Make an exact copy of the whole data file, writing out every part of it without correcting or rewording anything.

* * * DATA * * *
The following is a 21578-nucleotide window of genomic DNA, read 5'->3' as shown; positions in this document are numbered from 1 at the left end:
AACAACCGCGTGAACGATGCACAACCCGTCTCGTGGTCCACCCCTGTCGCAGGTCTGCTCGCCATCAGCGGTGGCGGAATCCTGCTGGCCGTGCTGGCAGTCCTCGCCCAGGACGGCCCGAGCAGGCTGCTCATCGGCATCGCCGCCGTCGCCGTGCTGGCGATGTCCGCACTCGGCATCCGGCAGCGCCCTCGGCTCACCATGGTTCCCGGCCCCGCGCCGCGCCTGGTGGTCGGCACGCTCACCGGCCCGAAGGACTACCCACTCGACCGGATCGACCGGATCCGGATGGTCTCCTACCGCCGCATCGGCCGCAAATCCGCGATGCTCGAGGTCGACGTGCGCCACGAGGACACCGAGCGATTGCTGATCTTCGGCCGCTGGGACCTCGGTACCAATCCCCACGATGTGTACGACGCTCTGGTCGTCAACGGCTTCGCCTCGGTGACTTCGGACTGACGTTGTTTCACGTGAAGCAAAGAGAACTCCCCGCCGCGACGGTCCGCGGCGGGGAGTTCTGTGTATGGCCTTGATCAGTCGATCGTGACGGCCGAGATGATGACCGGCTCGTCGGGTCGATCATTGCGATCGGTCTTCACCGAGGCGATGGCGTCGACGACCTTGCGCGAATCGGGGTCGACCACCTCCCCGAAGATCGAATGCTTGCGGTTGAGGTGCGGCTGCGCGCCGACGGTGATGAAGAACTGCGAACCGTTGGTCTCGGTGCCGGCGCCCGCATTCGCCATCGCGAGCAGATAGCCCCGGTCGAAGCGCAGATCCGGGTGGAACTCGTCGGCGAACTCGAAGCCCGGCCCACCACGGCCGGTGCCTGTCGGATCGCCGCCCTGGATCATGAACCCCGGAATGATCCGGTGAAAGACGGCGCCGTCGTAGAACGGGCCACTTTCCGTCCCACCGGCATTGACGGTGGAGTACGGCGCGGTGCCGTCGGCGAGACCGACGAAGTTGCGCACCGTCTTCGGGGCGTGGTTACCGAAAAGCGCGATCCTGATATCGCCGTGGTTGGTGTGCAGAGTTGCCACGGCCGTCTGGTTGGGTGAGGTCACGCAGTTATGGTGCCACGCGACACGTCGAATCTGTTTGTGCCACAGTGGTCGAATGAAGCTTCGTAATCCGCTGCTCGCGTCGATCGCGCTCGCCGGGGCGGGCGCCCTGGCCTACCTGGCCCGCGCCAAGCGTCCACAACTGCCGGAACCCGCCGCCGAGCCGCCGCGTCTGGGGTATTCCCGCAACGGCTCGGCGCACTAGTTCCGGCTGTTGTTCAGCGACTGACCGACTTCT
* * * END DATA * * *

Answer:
The following is a 21578-nucleotide window of genomic DNA, read 5'->3' as shown; positions in this document are numbered from 1 at the left end:
AACAACCGCGTGAACGATGCACAACCCGTCTCGTGGTCCACCCCTGTCGCAGGTCTGCTCGCCATCAGCGGTGGCGGAATCCTGCTGGCCGTGCTGGCAGTCCTCGCCCAGGACGGCCCGAGCAGGCTGCTCATCGGCATCGCCGCCGTCGCCGTGCTGGCGATGTCCGCACTCGGCATCCGGCAGCGCCCTCGGCTCACCATGGTTCCCGGCCCCGCGCCGCGCCTGGTGGTCGGCACGCTCACCGGCCCGAAGGACTACCCACTCGACCGGATCGACCGGATCCGGATGGTCTCCTACCGCCGCATCGGCCGCAAATCCGCGATGCTCGAGGTCGACGTGCGCCACGAGGACACCGAGCGATTGCTGATCTTCGGCCGCTGGGACCTCGGTACCAATCCCCACGATGTGTACGACGCTCTGGTCGTCAACGGCTTCGCCTCGGTGACTTCGGACTGACGTTGTTTCACGTGAAGCAAAGAGAACTCCCCGCCGCGACGGTCCGCGGCGGGGAGTTCTGTGTATGGCCTTGATCAGTCGATCGTGACGGCCGAGATGATGACCGGCTCGTCGGGTCGATCATTGCGATCGGTCTTCACCGAGGCGATGGCGTCGACGACCTTGCGCGAATCGGGGTCGACCACCTCCCCGAAGATCGAATGCTTGCGGTTGAGGTGCGGCTGCGCGCCGACGGTGATGAAGAACTGCGAACCGTTGGTCTCGGTGCCGGCGCCCGCATTCGCCATCGCGAGCAGATAGCCCCGGTCGAAGCGCAGATCCGGGTGGAACTCGTCGGCGAACTCGAAGCCCGGCCCACCACGGCCGGTGCCTGTCGGATCGCCGCCCTGGATCATGAACCCCGGAATGATCCGGTGAAAGACGGCGCCGTCGTAGAACGGGCCACTTTCCGTCCCACCGGCATTGACGGTGGAGTACGGCGCGGTGCCGTCGGCGAGACCGACGAAGTTGCGCACCGTCTTCGGGGCGTGGTTACCGAAAAGCGCGATCCTGATATCGCCGTGGTTGGTGTGCAGAGTTGCCACGGCCGTCTGGTTGGGTGAGGTCACGCAGTTATGGTGCCACGCGACACGTCGAATCTGTTTGTGCCACAGTGGTCGAATGAAGCTTCGTAATCCGCTGCTCGCGTCGATCGCGCTCGCCGGGGCGGGCGCCCTGGCCTACCTGGCCCGCGCCAAGCGTCCACAACTGCCGGAACCCGCCGCCGAGCCGCCGCGTCTGGGGTATTCCCGCAACGGCTCGGCGCACTAGTTCCGGCTGTTGTTCAGCGACTGACCGACTTCT